Monitoring of Iran's nuclear developments ‘no longer intact’ - IAEA chief

Grossi’s public airing of grievances with Tehran is significant: The IAEA tries to keep any conflicts under wraps so as not to rock the diplomatic boat.

 International Atomic Energy Agency Director General Rafael Mariano Grossi speaks with US Secretary of State Antony Blinken (off frame) in the Benjamin Franklin Room ahead of a meeting at the State Department in Washington, DC, US October 18, 2021. (photo credit: MANDEL NGAN/POOL VIA REUTERS)
International Atomic Energy Agency Director General Rafael Mariano Grossi speaks with US Secretary of State Antony Blinken (off frame) in the Benjamin Franklin Room ahead of a meeting at the State Department in Washington, DC, US October 18, 2021.
(photo credit: MANDEL NGAN/POOL VIA REUTERS)

Monitoring of Iran’s nuclear program is “no longer intact,” IAEA Director-General Rafael Grossi told NBC News in an interview over the weekend.

He did not mean that the Islamic Republic has completely boycotted his agency’s nuclear inspectors, but rather its continued refusal to grant access to cameras at the key facility of Karaj means the world may never be “able to reconstruct the picture” of what the Iranians are doing.

Maybe just as crucially, Grossi said Tehran has thrown up roadblocks in developing basic communications.

Although in mid-September he had first meetings with lower-level representatives of the new Iranian government put in place by new Iranian President Ebrahim Raisi (elected in June), he revealed in the interview that he still has had no contact with new Iranian Foreign Minister Hossein Amir-Abdollahian.

“I have never spoken to the new foreign minister,” Grossi said. “I hope to be able to have the opportunity to meet with him soon because it’s very important... so when there is a problem, when there is misunderstanding, when there is a disagreement, we can talk about it. I used to have it before, and I would assume” that would be the normal thing.

EBRAHIM RAISI arrives at a polling station in Tehran to cast his vote in last week’s presidential election, which he won. (credit: MAJID ASGARIPOUR/WANA (WEST ASIA NEWS AGENCY) VIA REUTERS)EBRAHIM RAISI arrives at a polling station in Tehran to cast his vote in last week’s presidential election, which he won. (credit: MAJID ASGARIPOUR/WANA (WEST ASIA NEWS AGENCY) VIA REUTERS)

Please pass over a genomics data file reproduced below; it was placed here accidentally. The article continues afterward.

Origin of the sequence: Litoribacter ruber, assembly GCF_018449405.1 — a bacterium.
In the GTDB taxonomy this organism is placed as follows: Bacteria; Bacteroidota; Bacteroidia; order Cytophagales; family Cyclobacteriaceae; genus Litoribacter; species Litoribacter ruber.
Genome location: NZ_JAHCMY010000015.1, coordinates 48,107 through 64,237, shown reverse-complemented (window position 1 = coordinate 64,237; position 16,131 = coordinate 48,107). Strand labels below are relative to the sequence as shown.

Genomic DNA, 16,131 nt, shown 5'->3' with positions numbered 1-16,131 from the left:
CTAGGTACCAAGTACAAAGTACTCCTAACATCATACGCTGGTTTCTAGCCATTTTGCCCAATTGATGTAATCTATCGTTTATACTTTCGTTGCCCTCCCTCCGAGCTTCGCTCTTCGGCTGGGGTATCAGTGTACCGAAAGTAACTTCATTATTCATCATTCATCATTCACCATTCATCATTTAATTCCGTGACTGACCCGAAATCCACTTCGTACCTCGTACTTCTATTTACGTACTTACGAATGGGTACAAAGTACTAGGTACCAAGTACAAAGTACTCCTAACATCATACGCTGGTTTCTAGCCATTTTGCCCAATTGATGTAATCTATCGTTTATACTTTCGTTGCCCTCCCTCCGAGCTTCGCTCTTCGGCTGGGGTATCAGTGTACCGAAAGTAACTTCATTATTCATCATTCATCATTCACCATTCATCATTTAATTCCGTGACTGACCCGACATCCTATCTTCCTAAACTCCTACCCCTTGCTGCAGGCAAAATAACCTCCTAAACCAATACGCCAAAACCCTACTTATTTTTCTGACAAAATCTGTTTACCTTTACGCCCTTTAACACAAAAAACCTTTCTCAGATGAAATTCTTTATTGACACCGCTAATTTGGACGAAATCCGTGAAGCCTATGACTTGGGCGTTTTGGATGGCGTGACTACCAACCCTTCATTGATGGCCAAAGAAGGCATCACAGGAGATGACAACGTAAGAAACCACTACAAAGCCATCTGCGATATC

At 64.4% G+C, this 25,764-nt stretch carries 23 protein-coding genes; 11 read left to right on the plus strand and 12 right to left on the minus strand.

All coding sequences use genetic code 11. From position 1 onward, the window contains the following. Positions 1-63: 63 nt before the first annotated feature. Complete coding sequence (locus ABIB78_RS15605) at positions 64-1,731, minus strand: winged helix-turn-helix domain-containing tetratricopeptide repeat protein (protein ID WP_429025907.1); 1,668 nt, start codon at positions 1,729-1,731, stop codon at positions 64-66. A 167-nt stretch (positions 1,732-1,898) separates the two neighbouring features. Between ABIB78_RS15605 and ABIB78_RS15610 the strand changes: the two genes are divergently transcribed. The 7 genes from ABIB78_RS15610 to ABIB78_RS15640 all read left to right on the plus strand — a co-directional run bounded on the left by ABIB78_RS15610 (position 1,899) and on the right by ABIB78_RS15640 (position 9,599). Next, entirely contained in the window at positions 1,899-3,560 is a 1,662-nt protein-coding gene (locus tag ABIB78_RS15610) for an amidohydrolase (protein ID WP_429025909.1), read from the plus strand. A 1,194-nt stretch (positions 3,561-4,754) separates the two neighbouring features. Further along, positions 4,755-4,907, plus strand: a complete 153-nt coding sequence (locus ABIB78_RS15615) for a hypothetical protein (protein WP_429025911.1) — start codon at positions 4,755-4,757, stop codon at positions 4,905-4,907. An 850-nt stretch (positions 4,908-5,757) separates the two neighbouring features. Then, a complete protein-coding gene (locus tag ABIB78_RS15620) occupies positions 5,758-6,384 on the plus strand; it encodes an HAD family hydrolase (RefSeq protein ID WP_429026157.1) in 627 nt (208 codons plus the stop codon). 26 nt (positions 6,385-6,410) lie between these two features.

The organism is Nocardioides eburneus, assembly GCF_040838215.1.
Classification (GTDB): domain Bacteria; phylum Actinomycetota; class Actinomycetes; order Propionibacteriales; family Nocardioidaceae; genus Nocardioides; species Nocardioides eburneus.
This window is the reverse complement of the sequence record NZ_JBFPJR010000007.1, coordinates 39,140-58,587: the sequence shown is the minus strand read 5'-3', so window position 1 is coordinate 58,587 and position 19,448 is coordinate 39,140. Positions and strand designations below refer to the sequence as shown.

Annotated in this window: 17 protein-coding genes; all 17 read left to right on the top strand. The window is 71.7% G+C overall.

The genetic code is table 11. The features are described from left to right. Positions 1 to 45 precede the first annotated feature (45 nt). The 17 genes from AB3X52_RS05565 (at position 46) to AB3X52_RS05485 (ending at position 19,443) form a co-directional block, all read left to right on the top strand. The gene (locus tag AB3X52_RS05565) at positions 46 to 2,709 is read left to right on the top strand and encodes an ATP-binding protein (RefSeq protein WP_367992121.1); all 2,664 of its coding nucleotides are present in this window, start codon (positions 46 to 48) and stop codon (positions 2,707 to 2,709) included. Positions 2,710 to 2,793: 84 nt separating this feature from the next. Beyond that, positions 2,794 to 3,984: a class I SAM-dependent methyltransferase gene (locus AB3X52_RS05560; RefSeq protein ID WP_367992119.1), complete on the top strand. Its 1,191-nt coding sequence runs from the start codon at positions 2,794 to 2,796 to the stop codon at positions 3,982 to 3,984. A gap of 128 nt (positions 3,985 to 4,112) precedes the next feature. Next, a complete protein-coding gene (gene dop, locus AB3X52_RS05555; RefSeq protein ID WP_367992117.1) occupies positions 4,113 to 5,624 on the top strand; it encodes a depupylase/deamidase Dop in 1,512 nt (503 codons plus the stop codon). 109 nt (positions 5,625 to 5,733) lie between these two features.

Grossi’s public airing of grievances with Tehran is significant because the IAEA normally tries to keep any conflicts under wraps so as not to rock the diplomatic boat.

However, with more than four months since the last round of nuclear negotiations – and ongoing signs from the Raisi government that it may drag out restarting talks for months and reaching any deal for an even much longer period – his patience appeared to be running thin.

Trying to present additional nuanced messages, Grossi said he had “no indication” that Iran was currently racing forward to a bomb, but that the world should beware of the North Korean scenario.

Pyongyang threw IAEA inspectors out of the country in 2009, and within years, the North had already developed an arsenal of nuclear weapons.

“The case of the DPRK should remind us of what may happen if diplomatic efforts go wrong,” Grossi said. “It’s a clear example. It’s an indication. It’s a beacon. If diplomacy fails, you may be confronted with a situation that would have enormous political impact in the Middle East and beyond.”

Although the Biden administration has made noises for several months about time running out for Iran to return to the 2015 JCPOA nuclear deal’s limits in exchange for the US lifting sanctions, there has been no deadline mentioned to date.

Similarly, while Israeli officials have sounded the alarm more impatiently than American officials, they have also refrained from imposing any deadline.

EU officials have shown the most patience, some explicitly indicating that they have no “plan B” if Iran refuses to return to the JCPOA or drags out the process while continuing its escalating nuclear violations.

Russia recently gave a first public criticism of Raisi for the slow pace at which his government is reviewing the issue, as opposed to a quick return to the negotiating table. But Moscow and Beijing have generally been viewed as supporting Iran’s positions when in conflict with the West.

Warehouse fire along Karaj Special Road near Tehran, July 5, 2021 (credit: VAHID AHMADI/TASNIM NEWS AGENCY)Warehouse fire along Karaj Special Road near Tehran, July 5, 2021 (credit: VAHID AHMADI/TASNIM NEWS AGENCY)

Meanwhile, Iran has said it has the right to decline IAEA access to the Karaj facility because Israel sabotaged it during an attack in June.

Jerusalem has not taken formal responsibility, but The Jerusalem Post previously validated Iran’s claims of Israeli involvement.